It took more than a year for the ATSS committee to organise this meeting – but it was a privilege to do so. The closing remarks included copious “thank yous” to the team of people involved in making this life-changing event a reality. We would like to echo some of these messages of thanks:
- Clare Stuart, in a voluntary capacity, who was the main organizer of the family conference
- The medical team at Sydney Children’s, especially Drs David Mowat and John Lawson (ATSS Medical Advisors)
- Sue Pinkerton (ATSS President) who was a fantastic mentor and support
- Hayley Hill (ATSS Treasurer) for her tireless administrative and logistics support
- All speakers for willingly giving up their weekend time to present at the conference
- Our personal story speakers for sharing their TSC stories
- Very importantly, thanks need to go to all of the families of the above for providing the space and time to for your family member to voluntarily contribute to this event
We would also like to acknowledge our two financial sponsors. Novartis Australia and FaHCSIA’s National Disability Conference Initiative provided much needed funds, particularly to allow us to cover the majority of travel costs for interstate families. In addition, Sydney Children’s Hospital provided the venue and co-hosted the event. Murray’s bus company provided a generous discount on transport to and from the conference dinner.
The ATSS committee continues to organise these events as they are always a source of information, inspiration and support. This year’s conference was no exception – some of the comments from attendees are included with this article. The message that I took out of the conference was that every case of TSC is unique. Research is providing much needed insight into the many different aspects of TSC and revealing promising treatments. But for those living with TSC – a team approach is needed to ensure that surveillance plans are made and followed and that each person with TSC has access to the best treatment plans for them.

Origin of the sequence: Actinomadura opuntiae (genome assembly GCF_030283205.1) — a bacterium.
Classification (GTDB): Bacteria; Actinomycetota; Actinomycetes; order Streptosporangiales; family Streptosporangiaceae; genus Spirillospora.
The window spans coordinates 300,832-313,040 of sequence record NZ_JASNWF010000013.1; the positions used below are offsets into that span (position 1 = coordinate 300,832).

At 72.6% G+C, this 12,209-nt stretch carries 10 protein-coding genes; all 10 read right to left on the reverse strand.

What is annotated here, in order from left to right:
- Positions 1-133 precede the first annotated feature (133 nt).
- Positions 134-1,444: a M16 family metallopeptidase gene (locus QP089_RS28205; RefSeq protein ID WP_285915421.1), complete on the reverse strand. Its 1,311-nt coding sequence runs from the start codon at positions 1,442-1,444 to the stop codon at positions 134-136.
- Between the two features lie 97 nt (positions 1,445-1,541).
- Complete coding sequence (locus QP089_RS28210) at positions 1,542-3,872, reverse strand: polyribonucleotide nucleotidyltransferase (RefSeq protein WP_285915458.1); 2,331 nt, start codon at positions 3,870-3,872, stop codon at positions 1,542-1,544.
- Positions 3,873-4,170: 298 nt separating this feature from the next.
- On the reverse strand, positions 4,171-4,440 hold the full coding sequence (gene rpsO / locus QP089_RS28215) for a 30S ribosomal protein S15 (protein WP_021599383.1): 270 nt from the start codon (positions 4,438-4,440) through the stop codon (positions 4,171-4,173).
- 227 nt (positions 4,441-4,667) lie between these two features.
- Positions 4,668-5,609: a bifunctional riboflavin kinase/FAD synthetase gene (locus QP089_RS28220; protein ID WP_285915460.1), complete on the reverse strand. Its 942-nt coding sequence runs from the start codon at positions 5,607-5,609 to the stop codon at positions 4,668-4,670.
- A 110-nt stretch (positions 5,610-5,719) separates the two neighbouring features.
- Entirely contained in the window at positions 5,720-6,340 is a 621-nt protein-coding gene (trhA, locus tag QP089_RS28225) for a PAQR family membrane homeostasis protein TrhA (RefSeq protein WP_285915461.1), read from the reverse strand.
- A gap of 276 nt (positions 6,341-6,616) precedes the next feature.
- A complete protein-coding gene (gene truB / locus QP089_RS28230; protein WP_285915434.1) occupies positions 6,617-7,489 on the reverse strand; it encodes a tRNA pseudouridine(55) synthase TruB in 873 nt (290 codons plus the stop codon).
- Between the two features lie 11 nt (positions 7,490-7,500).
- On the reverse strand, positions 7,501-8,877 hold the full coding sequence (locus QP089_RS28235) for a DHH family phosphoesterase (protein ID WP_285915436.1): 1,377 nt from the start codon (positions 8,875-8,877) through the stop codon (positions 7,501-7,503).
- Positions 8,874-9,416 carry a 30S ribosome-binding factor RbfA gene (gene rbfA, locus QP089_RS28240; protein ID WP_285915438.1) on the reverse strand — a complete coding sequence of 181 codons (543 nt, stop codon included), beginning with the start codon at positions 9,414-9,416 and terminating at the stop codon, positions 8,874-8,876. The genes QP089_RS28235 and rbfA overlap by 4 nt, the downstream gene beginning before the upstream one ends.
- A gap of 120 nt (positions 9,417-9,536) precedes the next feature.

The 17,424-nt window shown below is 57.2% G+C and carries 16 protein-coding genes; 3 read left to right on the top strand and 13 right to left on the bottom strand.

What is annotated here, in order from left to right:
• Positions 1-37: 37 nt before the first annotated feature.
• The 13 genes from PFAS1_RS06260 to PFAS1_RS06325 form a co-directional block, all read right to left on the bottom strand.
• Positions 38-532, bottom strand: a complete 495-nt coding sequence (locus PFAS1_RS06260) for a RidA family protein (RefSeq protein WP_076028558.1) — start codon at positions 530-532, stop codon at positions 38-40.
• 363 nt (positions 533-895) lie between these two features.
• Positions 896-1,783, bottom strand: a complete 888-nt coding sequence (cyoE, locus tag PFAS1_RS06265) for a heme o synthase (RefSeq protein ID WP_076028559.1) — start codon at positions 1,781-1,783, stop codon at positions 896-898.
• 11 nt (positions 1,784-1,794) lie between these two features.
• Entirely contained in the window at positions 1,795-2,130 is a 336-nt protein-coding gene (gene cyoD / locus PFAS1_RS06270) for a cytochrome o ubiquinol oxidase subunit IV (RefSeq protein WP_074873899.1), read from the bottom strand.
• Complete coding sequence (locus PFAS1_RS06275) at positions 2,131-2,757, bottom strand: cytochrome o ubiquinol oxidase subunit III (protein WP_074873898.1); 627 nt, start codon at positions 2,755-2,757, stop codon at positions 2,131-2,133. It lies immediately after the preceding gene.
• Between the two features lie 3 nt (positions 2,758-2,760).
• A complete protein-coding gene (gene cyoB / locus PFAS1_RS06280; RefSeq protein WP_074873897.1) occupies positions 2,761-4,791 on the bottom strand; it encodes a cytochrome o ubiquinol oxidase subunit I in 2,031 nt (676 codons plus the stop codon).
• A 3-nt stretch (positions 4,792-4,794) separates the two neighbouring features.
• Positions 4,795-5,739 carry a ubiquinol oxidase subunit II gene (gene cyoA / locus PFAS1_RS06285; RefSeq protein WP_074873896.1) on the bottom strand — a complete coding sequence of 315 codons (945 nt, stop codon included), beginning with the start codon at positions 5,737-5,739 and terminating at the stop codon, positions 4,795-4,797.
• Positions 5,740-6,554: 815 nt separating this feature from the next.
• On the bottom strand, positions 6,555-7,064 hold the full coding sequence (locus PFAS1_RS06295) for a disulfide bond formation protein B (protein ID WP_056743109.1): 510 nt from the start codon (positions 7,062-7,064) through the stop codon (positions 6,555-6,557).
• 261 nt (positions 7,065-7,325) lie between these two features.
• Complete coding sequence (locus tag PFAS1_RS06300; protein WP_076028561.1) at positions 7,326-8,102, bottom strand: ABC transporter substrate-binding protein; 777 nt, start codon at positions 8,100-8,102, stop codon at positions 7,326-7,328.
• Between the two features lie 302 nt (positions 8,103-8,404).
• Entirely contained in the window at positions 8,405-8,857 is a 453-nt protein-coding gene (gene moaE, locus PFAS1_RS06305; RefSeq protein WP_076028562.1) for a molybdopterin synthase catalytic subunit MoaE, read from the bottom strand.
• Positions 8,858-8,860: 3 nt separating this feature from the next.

Your Comments – things you liked about the 2011 Family Conference:
Family stories were awesome and entertaining, international experts had amazing knowledge shared and gained
Fantastic, travel grant made it happen
The quality of presenters and the timing and running of the event
Networking, information, amazing guest speakers
Presenters, opportunity to talk to doctors and other professionals
Love meeting families, personal stories were great.
I really appreciate all the effort that goes into the conference
Very interesting speakers and personal stories.
Friendly lovely people
Meeting other families
Hearing personal stories, loads of great information
Thanks for organising would love to come again
Very positive and informative
Meeting others is the same situations
Wonderful food, Engaging, informative, latest research, Sincere thanks to Clare and the committee for organising an inspiring and very educational conference. Also Sue for her tireless efforts and energy in leading ATSS into what is an exciting phase of treatment and management of TSC
Brilliant combining medicos and families. Calibre of presentations outstanding
Great casual atmosphere, wonderful speakers and well planned
Enjoyed the whole weekend
Being able to catch up and feel normal
Everything! Especially the audience involvement
Felt welcome, Conference info, dinner was lovely. Having doctors and research on hand
The conference was a success for me even after 10 years in the “system”. I always learn and meet someone new that will help me in my journey
Extremely informative, fantastic lectures. My wife and I would fly anywhere to these events if they are run like this one